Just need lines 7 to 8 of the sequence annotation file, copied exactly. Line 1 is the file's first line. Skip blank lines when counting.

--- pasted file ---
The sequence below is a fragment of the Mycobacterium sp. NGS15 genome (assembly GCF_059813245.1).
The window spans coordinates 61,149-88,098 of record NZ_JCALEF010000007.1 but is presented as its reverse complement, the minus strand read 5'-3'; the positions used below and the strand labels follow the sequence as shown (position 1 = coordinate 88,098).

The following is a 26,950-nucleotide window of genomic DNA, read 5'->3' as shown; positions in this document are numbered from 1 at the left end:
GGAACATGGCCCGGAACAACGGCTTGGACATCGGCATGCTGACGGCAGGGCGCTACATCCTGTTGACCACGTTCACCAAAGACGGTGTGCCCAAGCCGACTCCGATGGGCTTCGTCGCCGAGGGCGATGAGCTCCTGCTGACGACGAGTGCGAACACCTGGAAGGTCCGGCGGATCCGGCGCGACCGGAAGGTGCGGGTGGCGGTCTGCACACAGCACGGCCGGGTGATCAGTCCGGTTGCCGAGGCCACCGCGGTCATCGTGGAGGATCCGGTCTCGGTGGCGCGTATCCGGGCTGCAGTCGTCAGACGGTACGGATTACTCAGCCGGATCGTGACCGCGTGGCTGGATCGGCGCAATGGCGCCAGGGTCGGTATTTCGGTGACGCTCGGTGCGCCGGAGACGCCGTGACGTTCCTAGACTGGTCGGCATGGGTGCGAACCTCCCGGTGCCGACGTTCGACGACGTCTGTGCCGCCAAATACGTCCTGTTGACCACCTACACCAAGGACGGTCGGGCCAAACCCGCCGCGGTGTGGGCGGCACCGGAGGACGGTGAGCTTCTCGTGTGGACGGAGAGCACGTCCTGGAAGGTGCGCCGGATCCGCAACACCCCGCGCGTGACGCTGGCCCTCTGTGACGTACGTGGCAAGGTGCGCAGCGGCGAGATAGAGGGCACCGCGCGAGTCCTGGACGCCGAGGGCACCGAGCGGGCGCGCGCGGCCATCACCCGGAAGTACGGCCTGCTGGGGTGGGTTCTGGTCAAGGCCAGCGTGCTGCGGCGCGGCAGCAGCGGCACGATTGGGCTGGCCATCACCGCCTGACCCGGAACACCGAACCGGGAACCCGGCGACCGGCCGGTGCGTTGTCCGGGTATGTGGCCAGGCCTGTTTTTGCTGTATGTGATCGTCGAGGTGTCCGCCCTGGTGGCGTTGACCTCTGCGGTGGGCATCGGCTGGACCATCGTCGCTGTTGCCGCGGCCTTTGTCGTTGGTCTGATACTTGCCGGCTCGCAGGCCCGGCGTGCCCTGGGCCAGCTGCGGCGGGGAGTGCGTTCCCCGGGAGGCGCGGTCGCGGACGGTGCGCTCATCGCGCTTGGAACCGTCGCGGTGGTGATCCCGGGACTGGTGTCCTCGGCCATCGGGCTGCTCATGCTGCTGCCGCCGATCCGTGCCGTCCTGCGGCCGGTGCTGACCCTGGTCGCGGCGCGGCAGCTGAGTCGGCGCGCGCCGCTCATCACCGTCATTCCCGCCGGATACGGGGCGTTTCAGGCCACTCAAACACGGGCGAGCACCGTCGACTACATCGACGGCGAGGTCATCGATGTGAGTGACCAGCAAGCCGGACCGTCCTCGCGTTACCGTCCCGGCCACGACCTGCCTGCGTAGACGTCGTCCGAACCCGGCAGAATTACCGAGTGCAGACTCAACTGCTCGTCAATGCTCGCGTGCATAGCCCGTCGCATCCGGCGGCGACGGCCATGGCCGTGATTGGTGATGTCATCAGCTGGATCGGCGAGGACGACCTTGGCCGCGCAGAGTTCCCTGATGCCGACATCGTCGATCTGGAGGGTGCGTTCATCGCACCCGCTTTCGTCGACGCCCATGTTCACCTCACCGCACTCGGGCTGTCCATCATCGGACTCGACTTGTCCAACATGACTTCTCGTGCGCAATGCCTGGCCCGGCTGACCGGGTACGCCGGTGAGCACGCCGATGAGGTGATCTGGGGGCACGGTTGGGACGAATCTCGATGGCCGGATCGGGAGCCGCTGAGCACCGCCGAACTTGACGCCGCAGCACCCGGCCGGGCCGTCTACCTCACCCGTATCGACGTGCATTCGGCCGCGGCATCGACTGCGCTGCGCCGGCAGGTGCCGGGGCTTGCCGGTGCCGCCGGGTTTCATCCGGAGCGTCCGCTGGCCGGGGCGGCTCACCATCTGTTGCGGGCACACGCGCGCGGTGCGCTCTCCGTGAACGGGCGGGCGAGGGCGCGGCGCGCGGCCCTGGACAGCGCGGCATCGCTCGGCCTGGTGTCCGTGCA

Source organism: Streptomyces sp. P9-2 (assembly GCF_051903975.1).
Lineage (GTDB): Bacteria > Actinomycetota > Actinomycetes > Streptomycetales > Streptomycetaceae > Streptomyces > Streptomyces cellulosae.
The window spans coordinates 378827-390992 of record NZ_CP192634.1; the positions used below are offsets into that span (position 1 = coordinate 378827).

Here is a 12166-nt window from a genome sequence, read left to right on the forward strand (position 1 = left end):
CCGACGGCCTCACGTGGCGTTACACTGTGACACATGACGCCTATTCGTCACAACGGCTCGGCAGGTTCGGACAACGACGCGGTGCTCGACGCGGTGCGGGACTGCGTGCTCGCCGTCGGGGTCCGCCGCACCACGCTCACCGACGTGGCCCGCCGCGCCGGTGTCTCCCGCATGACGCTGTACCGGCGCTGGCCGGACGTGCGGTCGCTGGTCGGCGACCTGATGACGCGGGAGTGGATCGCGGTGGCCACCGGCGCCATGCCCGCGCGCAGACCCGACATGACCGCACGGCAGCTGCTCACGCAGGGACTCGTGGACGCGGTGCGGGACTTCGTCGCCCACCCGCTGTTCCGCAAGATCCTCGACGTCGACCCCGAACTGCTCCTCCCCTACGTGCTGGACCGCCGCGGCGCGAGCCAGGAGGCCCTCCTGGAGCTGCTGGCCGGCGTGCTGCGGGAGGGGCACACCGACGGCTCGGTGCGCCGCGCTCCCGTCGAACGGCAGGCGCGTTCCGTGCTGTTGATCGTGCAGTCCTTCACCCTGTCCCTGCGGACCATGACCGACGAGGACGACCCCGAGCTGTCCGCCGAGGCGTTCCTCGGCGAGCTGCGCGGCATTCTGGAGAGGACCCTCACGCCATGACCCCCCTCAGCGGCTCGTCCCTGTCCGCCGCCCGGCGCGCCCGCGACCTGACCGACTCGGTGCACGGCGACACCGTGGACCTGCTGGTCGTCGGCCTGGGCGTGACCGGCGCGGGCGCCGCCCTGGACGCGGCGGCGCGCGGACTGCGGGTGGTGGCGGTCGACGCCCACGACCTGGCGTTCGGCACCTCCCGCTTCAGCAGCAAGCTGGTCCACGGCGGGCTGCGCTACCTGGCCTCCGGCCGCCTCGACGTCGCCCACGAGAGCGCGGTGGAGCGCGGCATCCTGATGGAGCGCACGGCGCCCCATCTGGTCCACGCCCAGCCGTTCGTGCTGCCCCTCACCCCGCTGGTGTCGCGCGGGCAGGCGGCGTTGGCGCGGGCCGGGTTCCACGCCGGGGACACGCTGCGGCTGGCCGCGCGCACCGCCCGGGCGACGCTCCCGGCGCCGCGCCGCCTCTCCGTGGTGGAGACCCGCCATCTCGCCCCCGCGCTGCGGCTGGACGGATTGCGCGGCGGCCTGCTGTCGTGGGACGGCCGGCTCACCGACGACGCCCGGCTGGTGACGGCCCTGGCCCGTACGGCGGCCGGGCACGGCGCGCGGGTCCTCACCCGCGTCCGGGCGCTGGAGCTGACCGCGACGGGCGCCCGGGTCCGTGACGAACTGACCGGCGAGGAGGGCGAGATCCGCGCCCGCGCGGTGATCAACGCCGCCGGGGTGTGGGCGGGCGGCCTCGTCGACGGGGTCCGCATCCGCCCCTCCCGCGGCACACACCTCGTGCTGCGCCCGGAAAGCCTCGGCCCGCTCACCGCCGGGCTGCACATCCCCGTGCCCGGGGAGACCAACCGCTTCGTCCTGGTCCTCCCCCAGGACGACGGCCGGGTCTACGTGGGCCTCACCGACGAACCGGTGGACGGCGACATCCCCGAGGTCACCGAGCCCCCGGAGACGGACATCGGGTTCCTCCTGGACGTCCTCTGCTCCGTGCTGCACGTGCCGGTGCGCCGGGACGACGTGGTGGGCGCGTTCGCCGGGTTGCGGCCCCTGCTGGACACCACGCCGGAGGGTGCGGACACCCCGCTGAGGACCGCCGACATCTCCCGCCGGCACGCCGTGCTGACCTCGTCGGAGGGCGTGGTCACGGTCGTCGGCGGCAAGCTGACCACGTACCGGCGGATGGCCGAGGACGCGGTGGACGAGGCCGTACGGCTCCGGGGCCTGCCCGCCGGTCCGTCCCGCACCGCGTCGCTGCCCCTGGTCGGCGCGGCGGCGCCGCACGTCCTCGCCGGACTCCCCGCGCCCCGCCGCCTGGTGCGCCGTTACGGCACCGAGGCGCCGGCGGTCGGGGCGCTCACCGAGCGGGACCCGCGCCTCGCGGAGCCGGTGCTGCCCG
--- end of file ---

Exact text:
The window spans coordinates 378827-390992 of record NZ_CP192634.1; the positions used below are offsets into that span (position 1 = coordinate 378827).

Here is a 12166-nt window from a genome sequence, read left to right on the forward strand (position 1 = left end):